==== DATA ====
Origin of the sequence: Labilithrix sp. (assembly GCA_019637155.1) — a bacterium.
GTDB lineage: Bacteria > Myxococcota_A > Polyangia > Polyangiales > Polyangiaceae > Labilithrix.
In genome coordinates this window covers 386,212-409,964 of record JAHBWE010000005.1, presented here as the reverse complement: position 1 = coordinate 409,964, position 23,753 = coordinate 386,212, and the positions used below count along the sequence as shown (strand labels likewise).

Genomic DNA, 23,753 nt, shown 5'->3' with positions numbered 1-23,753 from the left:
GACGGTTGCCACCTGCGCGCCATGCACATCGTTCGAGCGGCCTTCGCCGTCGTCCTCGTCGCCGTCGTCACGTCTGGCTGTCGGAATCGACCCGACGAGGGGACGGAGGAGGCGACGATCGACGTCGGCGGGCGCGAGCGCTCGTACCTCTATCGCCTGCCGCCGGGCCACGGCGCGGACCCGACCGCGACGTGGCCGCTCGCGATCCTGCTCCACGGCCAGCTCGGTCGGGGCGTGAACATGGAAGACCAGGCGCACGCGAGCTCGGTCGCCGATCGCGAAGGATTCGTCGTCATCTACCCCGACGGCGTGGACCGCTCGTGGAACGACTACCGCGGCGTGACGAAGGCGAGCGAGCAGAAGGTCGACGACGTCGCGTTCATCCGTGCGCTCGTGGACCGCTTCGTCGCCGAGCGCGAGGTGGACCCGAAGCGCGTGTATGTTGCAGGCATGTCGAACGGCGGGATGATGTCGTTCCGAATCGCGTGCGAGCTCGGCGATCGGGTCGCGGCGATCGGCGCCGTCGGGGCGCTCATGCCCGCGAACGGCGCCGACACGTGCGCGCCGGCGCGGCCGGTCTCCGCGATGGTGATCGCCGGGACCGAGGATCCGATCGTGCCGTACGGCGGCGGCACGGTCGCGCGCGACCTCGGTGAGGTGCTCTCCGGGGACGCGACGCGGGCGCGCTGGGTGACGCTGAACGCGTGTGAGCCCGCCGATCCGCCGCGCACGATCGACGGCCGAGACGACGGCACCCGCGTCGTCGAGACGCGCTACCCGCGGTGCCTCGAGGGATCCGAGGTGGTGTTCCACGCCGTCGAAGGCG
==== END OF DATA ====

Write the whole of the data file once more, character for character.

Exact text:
Origin of the sequence: Labilithrix sp. (assembly GCA_019637155.1) — a bacterium.
GTDB lineage: Bacteria > Myxococcota_A > Polyangia > Polyangiales > Polyangiaceae > Labilithrix.
In genome coordinates this window covers 386,212-409,964 of record JAHBWE010000005.1, presented here as the reverse complement: position 1 = coordinate 409,964, position 23,753 = coordinate 386,212, and the positions used below count along the sequence as shown (strand labels likewise).

Genomic DNA, 23,753 nt, shown 5'->3' with positions numbered 1-23,753 from the left:
GACGGTTGCCACCTGCGCGCCATGCACATCGTTCGAGCGGCCTTCGCCGTCGTCCTCGTCGCCGTCGTCACGTCTGGCTGTCGGAATCGACCCGACGAGGGGACGGAGGAGGCGACGATCGACGTCGGCGGGCGCGAGCGCTCGTACCTCTATCGCCTGCCGCCGGGCCACGGCGCGGACCCGACCGCGACGTGGCCGCTCGCGATCCTGCTCCACGGCCAGCTCGGTCGGGGCGTGAACATGGAAGACCAGGCGCACGCGAGCTCGGTCGCCGATCGCGAAGGATTCGTCGTCATCTACCCCGACGGCGTGGACCGCTCGTGGAACGACTACCGCGGCGTGACGAAGGCGAGCGAGCAGAAGGTCGACGACGTCGCGTTCATCCGTGCGCTCGTGGACCGCTTCGTCGCCGAGCGCGAGGTGGACCCGAAGCGCGTGTATGTTGCAGGCATGTCGAACGGCGGGATGATGTCGTTCCGAATCGCGTGCGAGCTCGGCGATCGGGTCGCGGCGATCGGCGCCGTCGGGGCGCTCATGCCCGCGAACGGCGCCGACACGTGCGCGCCGGCGCGGCCGGTCTCCGCGATGGTGATCGCCGGGACCGAGGATCCGATCGTGCCGTACGGCGGCGGCACGGTCGCGCGCGACCTCGGTGAGGTGCTCTCCGGGGACGCGACGCGGGCGCGCTGGGTGACGCTGAACGCGTGTGAGCCCGCCGATCCGCCGCGCACGATCGACGGCCGAGACGACGGCACCCGCGTCGTCGAGACGCGCTACCCGCGGTGCCTCGAGGGATCCGAGGTGGTGTTCCACGCCGTCGAAGGCG